If you were to hire a location scout, armed with everything modern science has discovered about distilling and ageing spirits, it would still be hard to find a more ideal setting for a rum distillery than an island like Jamaica in the heart of the Carribean.
But while the island’s fertile soil and pristine, soft water make it the perfect place to ferment its local sugarcane, the region’s unique tropical microclimate is perfectly suited for ageing premium rum, thanks to the intense tropical heat and humidity that help the oak barrels work their magic on the spirit.
Tropical vs. continental ageing
When the sugarcane distillate comes off the still, it’s clear and colorless, with a hint of grass and delicate sweetness. That’s a great start, but as colonial-era pioneers in the rum industry discovered, ageing the liquid in an oak barrel transforms the spirit by coaxing out the rum’s natural rich flavours. During the seventeenth century, a Dutch ship captain noticed the effect of the barrels during transit, writing in his log that “the spirits are now smoother to the tongue and have acquired a golden colour during the voyage.”
Interestingly, this rum-changing discovery was likely accidental. Rum was often stored and shipped in wooden casks, and if it spent enough time in transit, merchants discovered that the spirit had picked up a deep, dark color and subtle hints of vanilla and caramel—flavours imparted by the wood.
They also discovered that the duration of ageing was a key ingredient in premium rum. That said, because climate plays an important role in the ageing process, a spirit aged in the tropics will have a much fuller and richer mouthfeel and flavour than one aged elsewhere—even if it’s been aged for the same number of years.
That’s why spirits that are barreled and aged in the Caribbean’s unique tropical climate are said to age three times faster than those in temperate “continental” climates. Continental ageing also tends to produce spirits that are lighter in colour and flavour profile than tropical-aged rums, which tend to be richer and darker.
The influence of the barrel
Why does climate make such a difference? Heat causes both the rum and the wood to expand, which means that the liquid swells and seeps into the wood, giving the spirit and the oak more of an opportunity to interact with each other. Since oak is full of natural sugars, tannins and vanillin compounds, some of these flavours become part of the spirit.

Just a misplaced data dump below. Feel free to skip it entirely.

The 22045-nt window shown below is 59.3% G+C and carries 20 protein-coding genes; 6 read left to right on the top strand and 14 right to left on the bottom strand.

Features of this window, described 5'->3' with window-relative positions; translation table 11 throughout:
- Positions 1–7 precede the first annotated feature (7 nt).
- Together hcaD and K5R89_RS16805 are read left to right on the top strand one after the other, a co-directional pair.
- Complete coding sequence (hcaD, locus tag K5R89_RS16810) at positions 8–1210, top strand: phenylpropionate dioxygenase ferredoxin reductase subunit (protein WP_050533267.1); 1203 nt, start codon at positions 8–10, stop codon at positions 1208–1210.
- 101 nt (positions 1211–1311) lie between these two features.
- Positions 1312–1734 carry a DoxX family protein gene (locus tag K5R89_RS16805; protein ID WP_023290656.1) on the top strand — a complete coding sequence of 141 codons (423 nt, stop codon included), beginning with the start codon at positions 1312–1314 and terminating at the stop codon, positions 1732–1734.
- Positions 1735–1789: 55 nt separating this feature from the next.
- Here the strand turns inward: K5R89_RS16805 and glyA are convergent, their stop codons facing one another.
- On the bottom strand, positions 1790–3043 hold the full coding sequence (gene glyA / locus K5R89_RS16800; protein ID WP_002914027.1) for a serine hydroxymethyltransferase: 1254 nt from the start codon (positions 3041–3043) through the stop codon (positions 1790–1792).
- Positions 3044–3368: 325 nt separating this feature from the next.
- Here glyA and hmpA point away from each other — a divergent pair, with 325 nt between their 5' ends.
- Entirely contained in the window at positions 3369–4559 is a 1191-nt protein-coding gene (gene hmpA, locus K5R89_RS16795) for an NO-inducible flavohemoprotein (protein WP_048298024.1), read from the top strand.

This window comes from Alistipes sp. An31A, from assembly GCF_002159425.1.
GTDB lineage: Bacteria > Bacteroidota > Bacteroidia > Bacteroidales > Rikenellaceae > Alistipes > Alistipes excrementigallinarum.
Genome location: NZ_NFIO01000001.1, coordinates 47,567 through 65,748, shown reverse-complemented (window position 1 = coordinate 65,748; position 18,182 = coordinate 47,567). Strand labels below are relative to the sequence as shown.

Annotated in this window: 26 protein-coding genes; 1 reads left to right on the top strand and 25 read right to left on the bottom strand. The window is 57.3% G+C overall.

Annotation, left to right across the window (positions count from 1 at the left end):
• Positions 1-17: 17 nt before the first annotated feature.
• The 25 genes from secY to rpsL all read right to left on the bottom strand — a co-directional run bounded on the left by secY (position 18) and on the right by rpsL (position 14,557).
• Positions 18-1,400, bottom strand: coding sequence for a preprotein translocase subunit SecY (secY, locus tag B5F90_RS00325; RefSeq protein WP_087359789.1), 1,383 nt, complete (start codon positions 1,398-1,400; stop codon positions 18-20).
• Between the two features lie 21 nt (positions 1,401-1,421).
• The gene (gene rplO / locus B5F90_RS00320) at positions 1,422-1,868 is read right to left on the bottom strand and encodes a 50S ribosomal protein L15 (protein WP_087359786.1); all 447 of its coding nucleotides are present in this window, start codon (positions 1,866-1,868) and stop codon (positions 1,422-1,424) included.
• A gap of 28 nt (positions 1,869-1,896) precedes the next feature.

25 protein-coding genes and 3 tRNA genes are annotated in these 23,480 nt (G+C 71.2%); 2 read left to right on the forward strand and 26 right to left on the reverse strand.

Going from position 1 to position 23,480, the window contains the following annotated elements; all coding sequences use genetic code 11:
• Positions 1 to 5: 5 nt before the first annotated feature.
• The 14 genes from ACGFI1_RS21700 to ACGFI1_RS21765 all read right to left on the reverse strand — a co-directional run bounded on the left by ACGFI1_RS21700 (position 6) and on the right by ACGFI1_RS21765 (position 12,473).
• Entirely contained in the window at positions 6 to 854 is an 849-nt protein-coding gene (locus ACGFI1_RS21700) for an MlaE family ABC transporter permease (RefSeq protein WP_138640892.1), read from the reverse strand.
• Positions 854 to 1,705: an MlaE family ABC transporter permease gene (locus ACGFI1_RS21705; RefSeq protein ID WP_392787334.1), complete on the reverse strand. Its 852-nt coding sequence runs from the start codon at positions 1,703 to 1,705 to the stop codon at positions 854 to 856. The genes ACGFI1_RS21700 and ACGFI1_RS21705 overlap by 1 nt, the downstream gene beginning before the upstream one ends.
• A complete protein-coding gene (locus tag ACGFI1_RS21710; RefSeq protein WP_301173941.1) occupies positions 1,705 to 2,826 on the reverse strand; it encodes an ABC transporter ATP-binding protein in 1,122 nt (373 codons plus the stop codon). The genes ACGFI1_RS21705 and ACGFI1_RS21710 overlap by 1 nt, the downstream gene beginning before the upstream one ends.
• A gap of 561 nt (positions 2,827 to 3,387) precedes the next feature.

At Appleton Estate, after years of experimenting with ageing, the master blenders chose Number One Select American Oak for ageing, in part because this wood is particularly rich in vanillin.
The angel’s share
The second factor is the “angel’s share,”—a term that refers to the evaporation level of alcohol and the amount of spirit that’s “lost” to the thirsty angels.
This evaporation occurs in every climate, but it increases with humidity and heat. When spirits are aged in tropical regions, the angel’s share averages between seven and ten percent. In cooler climates, as little as two percent can evaporate.
Heat is partly responsible for the difference in the rate of evaporation, but humidity also plays a role since ethanol (the alcohol) evaporates faster than water in humid conditions.
Naturally, ageing in the tropics means that producers lose a lot more rum than they would in a cooler climate. But the benefit is that what’s left in the barrel, after years of evaporation and intense heat, is a robust, full-bodied, dark rum with a real depth of flavour.
They say that one year in the tropics is the equivalent to nearly three years ageing in a temperate climate, and the proof is in the final product.
Decoding the label
You might expect labels on spirits to be straightforward, but with rum, decoding a label can be a little bit tricky, as different rum-producing regions have different aging traditions and labelling standards.
“Solera” ageing, for example, is a common practice among many Latin American rum producers, who have drawn inspiration from an Old World “fractional ageing” system used to blend and mature sherry in Spain. This process sees fractions of liquid from various barrels of different ages blended together to make a balanced fortified wine.
New World rum producers often use the solera system for blending rum, but it’s important to note that, in many cases, the number on the label indicates only the age of the oldest rum used in the blend—not the youngest. People unfamiliar with the solera system of ageing often don’t realize it’s a blend of both well-aged and lightly aged spirit.
“Average ageing” is another practice used by some producers in regions where it’s customary to list the average age of the rum in a particular blend, as opposed to the age of the youngest rum. Again, the number on the label doesn’t tell the whole story, especially since, with the solera and average-age methods, there’s no transparency as to how much of the blend is from old stocks versus new.
Many Caribbean rum producers stand by the region’s traditional “minimum ageing” standard, which refers to the age of the youngest spirit in the blend. In a bottle of Appleton Estate 8 Year Old Reserve, every drop in the bottle spent at least eight years in the barrel.
Over the past few years, several Caribbean producers have advocated a minimum ageing standard for rum labels, to encourage transparency in labeling and to help consumers make informed decisions. When combined with the full, rich flavour that comes from ageing spirits in the tropics, the Caribbean’s dedication to minimum ageing on labels ensures that rum produced in Jamaica not only adheres to the strictest standards, but offers an exceptional serve that’s worth savouring.